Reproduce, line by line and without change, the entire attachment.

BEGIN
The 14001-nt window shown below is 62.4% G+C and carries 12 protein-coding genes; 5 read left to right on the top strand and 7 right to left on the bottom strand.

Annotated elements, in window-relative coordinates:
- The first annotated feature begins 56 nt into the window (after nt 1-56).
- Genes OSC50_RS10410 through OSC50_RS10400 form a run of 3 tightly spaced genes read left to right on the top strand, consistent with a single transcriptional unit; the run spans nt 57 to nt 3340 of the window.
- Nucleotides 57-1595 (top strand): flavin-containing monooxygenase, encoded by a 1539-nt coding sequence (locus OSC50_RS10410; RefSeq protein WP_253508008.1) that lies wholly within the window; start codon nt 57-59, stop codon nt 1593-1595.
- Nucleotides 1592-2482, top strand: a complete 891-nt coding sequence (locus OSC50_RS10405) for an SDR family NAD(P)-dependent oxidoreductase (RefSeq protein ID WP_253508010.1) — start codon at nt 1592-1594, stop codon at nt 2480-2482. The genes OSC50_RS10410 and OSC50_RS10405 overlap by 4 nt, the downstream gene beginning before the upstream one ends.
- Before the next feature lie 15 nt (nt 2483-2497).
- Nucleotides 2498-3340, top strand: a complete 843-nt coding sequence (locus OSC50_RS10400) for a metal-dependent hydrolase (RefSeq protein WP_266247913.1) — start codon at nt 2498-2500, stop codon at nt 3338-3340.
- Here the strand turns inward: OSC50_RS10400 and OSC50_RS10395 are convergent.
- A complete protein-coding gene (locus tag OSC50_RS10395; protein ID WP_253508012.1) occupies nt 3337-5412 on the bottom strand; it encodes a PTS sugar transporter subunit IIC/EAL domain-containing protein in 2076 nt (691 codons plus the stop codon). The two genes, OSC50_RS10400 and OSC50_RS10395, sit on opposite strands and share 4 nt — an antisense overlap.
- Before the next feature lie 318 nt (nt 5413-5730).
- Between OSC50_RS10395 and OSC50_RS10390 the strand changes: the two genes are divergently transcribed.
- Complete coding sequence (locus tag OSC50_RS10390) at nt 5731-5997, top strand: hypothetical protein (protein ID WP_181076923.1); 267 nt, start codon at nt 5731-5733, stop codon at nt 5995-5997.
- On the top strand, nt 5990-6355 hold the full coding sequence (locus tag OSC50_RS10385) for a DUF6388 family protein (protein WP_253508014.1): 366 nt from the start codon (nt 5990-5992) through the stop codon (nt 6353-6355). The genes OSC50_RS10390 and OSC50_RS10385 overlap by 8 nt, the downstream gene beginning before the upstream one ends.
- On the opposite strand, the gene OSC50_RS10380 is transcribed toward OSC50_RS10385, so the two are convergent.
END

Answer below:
The 14001-nt window shown below is 62.4% G+C and carries 12 protein-coding genes; 5 read left to right on the top strand and 7 right to left on the bottom strand.

Annotated elements, in window-relative coordinates:
- The first annotated feature begins 56 nt into the window (after nt 1-56).
- Genes OSC50_RS10410 through OSC50_RS10400 form a run of 3 tightly spaced genes read left to right on the top strand, consistent with a single transcriptional unit; the run spans nt 57 to nt 3340 of the window.
- Nucleotides 57-1595 (top strand): flavin-containing monooxygenase, encoded by a 1539-nt coding sequence (locus OSC50_RS10410; RefSeq protein WP_253508008.1) that lies wholly within the window; start codon nt 57-59, stop codon nt 1593-1595.
- Nucleotides 1592-2482, top strand: a complete 891-nt coding sequence (locus OSC50_RS10405) for an SDR family NAD(P)-dependent oxidoreductase (RefSeq protein ID WP_253508010.1) — start codon at nt 1592-1594, stop codon at nt 2480-2482. The genes OSC50_RS10410 and OSC50_RS10405 overlap by 4 nt, the downstream gene beginning before the upstream one ends.
- Before the next feature lie 15 nt (nt 2483-2497).
- Nucleotides 2498-3340, top strand: a complete 843-nt coding sequence (locus OSC50_RS10400) for a metal-dependent hydrolase (RefSeq protein WP_266247913.1) — start codon at nt 2498-2500, stop codon at nt 3338-3340.
- Here the strand turns inward: OSC50_RS10400 and OSC50_RS10395 are convergent.
- A complete protein-coding gene (locus tag OSC50_RS10395; protein ID WP_253508012.1) occupies nt 3337-5412 on the bottom strand; it encodes a PTS sugar transporter subunit IIC/EAL domain-containing protein in 2076 nt (691 codons plus the stop codon). The two genes, OSC50_RS10400 and OSC50_RS10395, sit on opposite strands and share 4 nt — an antisense overlap.
- Before the next feature lie 318 nt (nt 5413-5730).
- Between OSC50_RS10395 and OSC50_RS10390 the strand changes: the two genes are divergently transcribed.
- Complete coding sequence (locus tag OSC50_RS10390) at nt 5731-5997, top strand: hypothetical protein (protein ID WP_181076923.1); 267 nt, start codon at nt 5731-5733, stop codon at nt 5995-5997.
- On the top strand, nt 5990-6355 hold the full coding sequence (locus tag OSC50_RS10385) for a DUF6388 family protein (protein WP_253508014.1): 366 nt from the start codon (nt 5990-5992) through the stop codon (nt 6353-6355). The genes OSC50_RS10390 and OSC50_RS10385 overlap by 8 nt, the downstream gene beginning before the upstream one ends.
- On the opposite strand, the gene OSC50_RS10380 is transcribed toward OSC50_RS10385, so the two are convergent.